Nelson Mandela’s Favorite Shakespeare Passage

Located off the coast of Capetown, South Africa, Robben Island has been used to hold anti-apartheid insurgents and outcasts since the end of the 1800s. Revolutionaries, lepers, and political prisoners have all called Robben Island home. Most notably, Nelson Mandela spent 18 of his 27 years in prison as an inmate at Robben Island. While … Continue reading

Children Become Artists Become Journalists Become Darfur.

You’re fluent in international development, human rights law, medicine, or the arts? That’s amazing! But when it comes to rallying the rest of us, sometimes we need to be sold on the idea in our own native tongue, with strong communication. I was just talking with a co-worker about the need for non-profits to translate … Continue reading

We Already Know How to Help These Women

I want to talk today about something difficult to discuss. You don’t hear about it in the news very often, likely because it affects people the West commonly ignores, and might be too overwhelming for the typical 24/7 news cycle. The problem is a medical one: fistula, or when an abnormal tract forms between two … Continue reading

Kiobel v. Royal Dutch Petroleum – a Blow to Human Rights?

Yesterday the Supreme Court handed down a decision on the case Kiobel v. Royal Dutch Petroleum. I was actually in the room when the court heard this case, which involves a group of Nigerians attempting to sue multinational oil companies for human rights abuses in Nigeria. The case involves the Alien Tort Statute (ATS), which … Continue reading

Why Would Uganda Kill the Gays?

An infamous piece of legislation still looms in Uganda – the “Kill the Gays” bill, which would punish homosexuality with the death penalty. Homosexuality is already illegal in Uganda, but that law is rarely if ever enforced. Ugandan public sentiment on sexuality ranges across all corners of the spectrum. So if there’s already a law … Continue reading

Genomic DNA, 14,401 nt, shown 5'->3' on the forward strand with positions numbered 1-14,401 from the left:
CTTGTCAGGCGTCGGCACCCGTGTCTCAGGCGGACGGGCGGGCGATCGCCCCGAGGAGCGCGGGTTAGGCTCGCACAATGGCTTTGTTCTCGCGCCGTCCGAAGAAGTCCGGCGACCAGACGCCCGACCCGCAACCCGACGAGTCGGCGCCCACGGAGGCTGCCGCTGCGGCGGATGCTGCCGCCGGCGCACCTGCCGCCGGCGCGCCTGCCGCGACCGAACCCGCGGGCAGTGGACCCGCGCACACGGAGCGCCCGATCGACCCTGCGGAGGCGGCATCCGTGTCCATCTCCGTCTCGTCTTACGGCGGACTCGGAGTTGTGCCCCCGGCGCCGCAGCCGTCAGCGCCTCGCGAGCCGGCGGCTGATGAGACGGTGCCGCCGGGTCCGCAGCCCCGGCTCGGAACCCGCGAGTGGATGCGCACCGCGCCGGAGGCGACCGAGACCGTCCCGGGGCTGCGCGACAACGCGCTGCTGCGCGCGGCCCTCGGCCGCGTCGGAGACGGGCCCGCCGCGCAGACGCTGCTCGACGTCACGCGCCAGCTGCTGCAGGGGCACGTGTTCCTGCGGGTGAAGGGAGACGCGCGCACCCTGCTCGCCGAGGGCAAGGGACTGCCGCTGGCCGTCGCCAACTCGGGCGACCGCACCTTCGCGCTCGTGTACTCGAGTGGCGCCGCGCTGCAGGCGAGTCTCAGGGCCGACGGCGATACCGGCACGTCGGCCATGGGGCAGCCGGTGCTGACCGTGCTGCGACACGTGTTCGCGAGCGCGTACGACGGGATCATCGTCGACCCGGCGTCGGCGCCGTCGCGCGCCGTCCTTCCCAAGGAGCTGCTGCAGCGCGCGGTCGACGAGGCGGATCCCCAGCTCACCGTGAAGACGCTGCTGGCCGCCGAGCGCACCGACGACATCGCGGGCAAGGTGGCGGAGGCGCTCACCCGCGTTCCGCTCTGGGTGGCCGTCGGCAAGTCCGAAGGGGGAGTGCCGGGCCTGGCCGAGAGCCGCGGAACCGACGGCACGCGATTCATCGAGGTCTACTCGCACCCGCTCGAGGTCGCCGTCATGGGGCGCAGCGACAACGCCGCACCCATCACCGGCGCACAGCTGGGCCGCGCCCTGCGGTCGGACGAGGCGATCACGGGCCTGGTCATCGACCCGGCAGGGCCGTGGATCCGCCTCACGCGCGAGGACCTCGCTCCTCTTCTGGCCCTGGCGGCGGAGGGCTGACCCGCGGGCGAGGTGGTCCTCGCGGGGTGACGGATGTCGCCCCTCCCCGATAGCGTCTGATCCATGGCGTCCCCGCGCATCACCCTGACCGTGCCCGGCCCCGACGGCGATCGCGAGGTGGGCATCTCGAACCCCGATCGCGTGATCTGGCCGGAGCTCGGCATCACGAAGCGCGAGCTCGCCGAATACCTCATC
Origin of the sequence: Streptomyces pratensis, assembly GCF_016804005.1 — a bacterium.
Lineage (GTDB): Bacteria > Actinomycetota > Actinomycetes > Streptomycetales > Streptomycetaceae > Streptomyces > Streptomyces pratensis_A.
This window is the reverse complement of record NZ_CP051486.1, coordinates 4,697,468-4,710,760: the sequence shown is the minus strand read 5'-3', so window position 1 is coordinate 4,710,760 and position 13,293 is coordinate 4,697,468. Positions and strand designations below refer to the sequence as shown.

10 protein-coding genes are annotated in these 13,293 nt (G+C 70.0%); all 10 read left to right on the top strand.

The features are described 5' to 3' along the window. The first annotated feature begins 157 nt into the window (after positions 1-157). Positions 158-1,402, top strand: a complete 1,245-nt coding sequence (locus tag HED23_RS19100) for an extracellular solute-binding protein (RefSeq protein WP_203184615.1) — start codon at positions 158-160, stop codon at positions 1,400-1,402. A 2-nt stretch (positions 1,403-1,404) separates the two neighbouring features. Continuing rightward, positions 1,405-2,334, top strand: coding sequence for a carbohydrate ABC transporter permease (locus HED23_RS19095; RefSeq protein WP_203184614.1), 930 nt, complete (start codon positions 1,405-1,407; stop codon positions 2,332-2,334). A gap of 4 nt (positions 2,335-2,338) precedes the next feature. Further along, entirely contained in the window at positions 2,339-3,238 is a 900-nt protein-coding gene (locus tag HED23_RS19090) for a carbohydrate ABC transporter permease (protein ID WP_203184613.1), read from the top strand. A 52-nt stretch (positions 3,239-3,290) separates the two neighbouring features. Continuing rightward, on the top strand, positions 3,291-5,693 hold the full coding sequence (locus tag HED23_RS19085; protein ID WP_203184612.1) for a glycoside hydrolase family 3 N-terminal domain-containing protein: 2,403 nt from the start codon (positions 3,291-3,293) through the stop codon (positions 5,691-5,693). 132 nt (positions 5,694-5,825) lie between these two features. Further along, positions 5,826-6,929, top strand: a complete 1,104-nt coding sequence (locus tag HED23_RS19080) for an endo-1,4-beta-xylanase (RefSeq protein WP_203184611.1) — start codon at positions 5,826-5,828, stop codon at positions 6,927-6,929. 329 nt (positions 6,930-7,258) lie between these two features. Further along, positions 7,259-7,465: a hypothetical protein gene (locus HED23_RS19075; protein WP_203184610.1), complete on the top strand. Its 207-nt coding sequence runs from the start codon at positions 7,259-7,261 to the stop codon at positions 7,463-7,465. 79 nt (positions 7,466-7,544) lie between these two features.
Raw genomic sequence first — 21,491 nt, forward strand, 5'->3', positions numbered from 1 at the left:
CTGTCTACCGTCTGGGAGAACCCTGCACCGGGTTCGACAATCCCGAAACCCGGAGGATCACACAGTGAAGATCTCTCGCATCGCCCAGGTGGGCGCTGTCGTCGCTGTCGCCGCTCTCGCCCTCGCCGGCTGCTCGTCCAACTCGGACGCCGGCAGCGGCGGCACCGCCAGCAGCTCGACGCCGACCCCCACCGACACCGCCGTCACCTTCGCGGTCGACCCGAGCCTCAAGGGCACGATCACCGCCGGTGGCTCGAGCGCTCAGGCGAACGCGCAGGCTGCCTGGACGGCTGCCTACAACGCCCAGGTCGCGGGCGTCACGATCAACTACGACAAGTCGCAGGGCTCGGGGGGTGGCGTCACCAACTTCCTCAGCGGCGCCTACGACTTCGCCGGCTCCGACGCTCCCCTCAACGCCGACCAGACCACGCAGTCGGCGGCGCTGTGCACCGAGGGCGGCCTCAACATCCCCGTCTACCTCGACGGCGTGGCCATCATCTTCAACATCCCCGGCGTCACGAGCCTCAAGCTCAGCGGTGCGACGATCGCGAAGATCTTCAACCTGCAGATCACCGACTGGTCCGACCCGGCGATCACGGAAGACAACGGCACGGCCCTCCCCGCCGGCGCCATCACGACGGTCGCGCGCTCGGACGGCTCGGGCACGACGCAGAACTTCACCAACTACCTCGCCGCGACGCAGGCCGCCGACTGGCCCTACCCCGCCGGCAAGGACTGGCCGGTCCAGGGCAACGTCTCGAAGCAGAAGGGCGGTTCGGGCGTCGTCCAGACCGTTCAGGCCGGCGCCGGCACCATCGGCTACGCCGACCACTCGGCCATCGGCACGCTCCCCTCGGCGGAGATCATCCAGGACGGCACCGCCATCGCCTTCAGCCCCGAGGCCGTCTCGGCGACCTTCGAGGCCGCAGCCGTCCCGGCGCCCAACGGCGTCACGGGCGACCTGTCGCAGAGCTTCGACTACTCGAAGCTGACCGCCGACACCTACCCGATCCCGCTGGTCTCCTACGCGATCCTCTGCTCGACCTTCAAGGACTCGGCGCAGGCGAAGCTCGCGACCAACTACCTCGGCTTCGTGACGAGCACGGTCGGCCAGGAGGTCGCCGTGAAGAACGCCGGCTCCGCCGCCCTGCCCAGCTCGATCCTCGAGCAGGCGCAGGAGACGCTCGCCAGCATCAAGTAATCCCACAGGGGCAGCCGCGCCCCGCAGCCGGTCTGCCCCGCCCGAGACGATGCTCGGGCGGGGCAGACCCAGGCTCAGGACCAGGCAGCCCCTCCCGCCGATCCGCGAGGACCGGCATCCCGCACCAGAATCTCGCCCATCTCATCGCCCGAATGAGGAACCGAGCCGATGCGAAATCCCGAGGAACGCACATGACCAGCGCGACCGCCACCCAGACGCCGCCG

“Happy Halloween” as a Journey

It’s that time of year again: the time of year when everyone eats a ton of crappy, cheap candy and brags about it. And it’s the time of year I become tempted by cynicism. A few years ago, I found out much of our chocolate has a connection to human trafficking in West Africa. It … Continue reading

Hershey Is Now Certifiably Something

Long time readers of this blog know that I’ve been after chocolate companies for years, ever since finding out their supply chains often take advantage of child slave labor on some West African farms. Hershey has been particularly unresponsive to campaigns calling for reform – up until now. After years of staying silent on the … Continue reading

South Sudan, a Year Later

(This week, South Sudan celebrates its first Independence Day. It’s been a tough year for the new country, and even more difficult times may be ahead. So I asked the resident expert Michael to shed some light on the situation for us.) There are four major issues happening right now to keep in mind regarding … Continue reading

Good Eats, Movie Review, & My Sad Hoodie Story

This week I’m trying something different: a non-injury-induced video blog. (If you get this by email or RSS, you may have to click through to the site to see it). Feedback appreciated! *One clarification: While Boat People SOS is founded by Nguyen Dinh Thang, who is working on the Aramark case in Jordan, I think … Continue reading

Something We Can All Agree On

China and the United States produce the largest CO2 emissions in the world. But do you know who comes in 3rd? No, it’s not the E.U., Brazil or Australia. It’s not India or the state of Texas. It’s slavery. Earlier this week I heard from Kevin Bales – author and co-founder of Free the Slaves … Continue reading

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